9.12.2009

Three Cheers for Freezer Paper Stencils!

Edited to add:

1. If you decide to do this, it's really important that you use freezer paper. Wax and parchment paper are not suitable substitutes.

2. For all of the stencils I made for Dell, I simply traced images that I had found online and printed out. I had the most success when Googling "clip art", but I also got a lot of ideas from this Freezer Paper Flickr group.


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I read that freezer papers stencils were addictive but I initially didn't have a lot of interest in trying them. Then several of you suggested that I do them at Dell's shower. After checking out pictures on Flickr of freezer-paper-stenciled onesies, I knew this was an idea I wanted to use. So (twist my arm) I thought I better do a trial run here. I am now a freezer paper stencil convert! And, yes, they are totally addictive.

Let me tell you why freezer paper stencils are so awesome. First, they are easy. There is no sewing required. They take very little time and are inexpensive, especially if you use them on clothing/items that you already own. They do not require much artistic ability. Also they aren't just for kids... or shirts. Think totes, backpacks, skirts. The possibilities are endless, really.

I did mine on some of the kids' hand-me-down T-shirts. Here's how I did it.

First I looked online for ideas that I liked. Jude wanted a robot. I liked these two images.




I sketched out the robot, using aspects of both of my "inspiration" pieces.




I then traced the image onto the freezer paper, shiny side down. Next, using an x-acto knife, I cut out the image. You can cut it out over cardboard or a self-healing mat (used in sewing/quilting). I used a self-healing mat and it worked really well. If you wanted to make a bunch of stencils, I would recommend this option. It seems like it could be difficult to cut out the stencil over cardboard. A cutting board might be another option, although I haven't tried this.

Cut out another piece of freezer paper, approximately the same size as your stencil. Place it shiny side up under the shirt in the area where you plan to place the stencil. Iron the stencil onto the front of the shirt, shiny side down. (tip: I like to fold the shirt in half and iron a crease in the center to make sure the stencil is centered.) I was impressed at how well the freezer paper clung to the shirt with just a touch of the iron. Super easy.

Paint with fabric paint. Let dry according to the fabric paint instructions.

When dry, peel off the freezer paper. This is the best part!!!!

Ta-da! It's that simple.






Next I made made one for Indigo with an owl like she requested.





The kids were both so excited about their shirts. Last night, Jude said, "Thank you, Mommy, so much for making me this robot shirt. I love it!"



After my successful freezer paper trial run, I started cutting out stencils for Dell's shower.

Her baby is due at the end of October, so am going to add some themed stencils into the mix.

I thought we could paint some 0-3 month onesies with a fall theme:




and some 3-6 mo onesies with a winter/Christmas theme:



If Dell ever questions my love for her, I can forevermore refer her to the above picture of the snowflake. :) That one took a loooonng time to cut out.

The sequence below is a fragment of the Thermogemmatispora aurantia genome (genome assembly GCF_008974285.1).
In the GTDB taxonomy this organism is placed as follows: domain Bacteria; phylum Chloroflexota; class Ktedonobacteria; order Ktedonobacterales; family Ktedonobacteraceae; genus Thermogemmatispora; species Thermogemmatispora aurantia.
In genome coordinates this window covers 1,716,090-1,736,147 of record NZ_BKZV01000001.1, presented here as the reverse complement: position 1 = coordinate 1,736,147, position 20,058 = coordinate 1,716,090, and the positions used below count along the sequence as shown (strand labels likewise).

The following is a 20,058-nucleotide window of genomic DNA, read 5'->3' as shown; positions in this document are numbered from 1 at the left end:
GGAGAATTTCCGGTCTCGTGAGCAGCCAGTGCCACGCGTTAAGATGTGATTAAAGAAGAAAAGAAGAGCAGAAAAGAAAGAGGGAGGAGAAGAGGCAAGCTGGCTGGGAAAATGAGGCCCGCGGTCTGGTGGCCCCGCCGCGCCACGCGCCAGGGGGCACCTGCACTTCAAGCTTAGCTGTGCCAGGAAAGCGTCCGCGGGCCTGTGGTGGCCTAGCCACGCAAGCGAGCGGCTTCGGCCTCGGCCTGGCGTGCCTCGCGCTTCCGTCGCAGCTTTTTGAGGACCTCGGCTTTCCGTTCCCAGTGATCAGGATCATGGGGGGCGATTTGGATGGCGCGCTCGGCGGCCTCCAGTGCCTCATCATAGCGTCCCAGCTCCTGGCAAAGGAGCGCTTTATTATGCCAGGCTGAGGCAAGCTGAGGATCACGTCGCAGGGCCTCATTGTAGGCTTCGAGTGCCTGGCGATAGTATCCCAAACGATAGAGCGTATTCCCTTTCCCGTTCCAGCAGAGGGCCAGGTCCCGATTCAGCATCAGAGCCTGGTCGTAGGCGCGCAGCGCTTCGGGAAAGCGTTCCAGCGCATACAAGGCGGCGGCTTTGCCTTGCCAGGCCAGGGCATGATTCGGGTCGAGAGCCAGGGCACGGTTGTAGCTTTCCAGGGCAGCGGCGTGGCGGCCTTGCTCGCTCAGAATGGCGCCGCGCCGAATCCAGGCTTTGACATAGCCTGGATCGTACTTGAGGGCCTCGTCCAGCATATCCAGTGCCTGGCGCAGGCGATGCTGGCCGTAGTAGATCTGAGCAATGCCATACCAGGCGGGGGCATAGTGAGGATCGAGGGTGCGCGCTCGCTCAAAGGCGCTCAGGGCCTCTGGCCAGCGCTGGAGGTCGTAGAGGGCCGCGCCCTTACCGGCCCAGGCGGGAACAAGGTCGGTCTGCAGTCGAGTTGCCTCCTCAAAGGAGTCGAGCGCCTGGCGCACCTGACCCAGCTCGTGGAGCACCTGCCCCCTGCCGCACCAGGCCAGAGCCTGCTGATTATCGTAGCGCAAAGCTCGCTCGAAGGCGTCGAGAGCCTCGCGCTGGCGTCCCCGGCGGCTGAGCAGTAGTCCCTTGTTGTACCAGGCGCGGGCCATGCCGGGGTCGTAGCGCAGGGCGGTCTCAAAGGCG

Join in on the freezer paper stenciling fun!

8 comments:

  1. so cute! I never even heard of freezer paper. That would even be fun for one of my older kids b-day parties - the could make hats or shirts that go with the theme. I guess you could jazz up plain pillows/pillow cases/sheets - anything. So many ideas - so little time :)

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  2. So fun! You are getting crafty, crafty!

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  3. I have never even heard of this! Sounds so cool!! (Although not as easy as you said...there was a lot of steps in there!) :) I will definitely be trying this one, it would be a fun winter project for us.

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  4. These look FUN!! Great idea for gifts....you are so creative, R! I have to remember this for Christmas...we are trying to do a 'handmade theme' this year...and these would work great! Thanks for sharing!

    OX Tam

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  5. Laura,
    It's something that's harder to explain than do. Really, all you do is:
    trace
    cut
    iron
    paint
    peel

    can't wait to see what you do!

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  6. Wow....they are fantastic! I had no idea! I had NEVER even heard of this but what a wonderful activity for any day....but especially those long winter or rainy days!

    Thank you also for making it seem approachable, doable and taking the time to share what worked for you!

    AND the kids are just darling in your creations! Could they be any cuter?? NOPE! :)

    Dell will never doubt your love!!
    :) Hugs!

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  7. I was at Old Navy today and all I could think was, if I was as talented as Rachel, I wouldn't need to buy clothes, I would make them. You are so awesome!

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  8. Amazing. I'm wondering if you could do the same thing, but coloring with crayon and doing an iron-on. I think people used to do that in the 70s ... I remember doing it as a kid, but don't know the longevity of the end product. Maybe I need to reseach (because fabric paints kinda scare me.)

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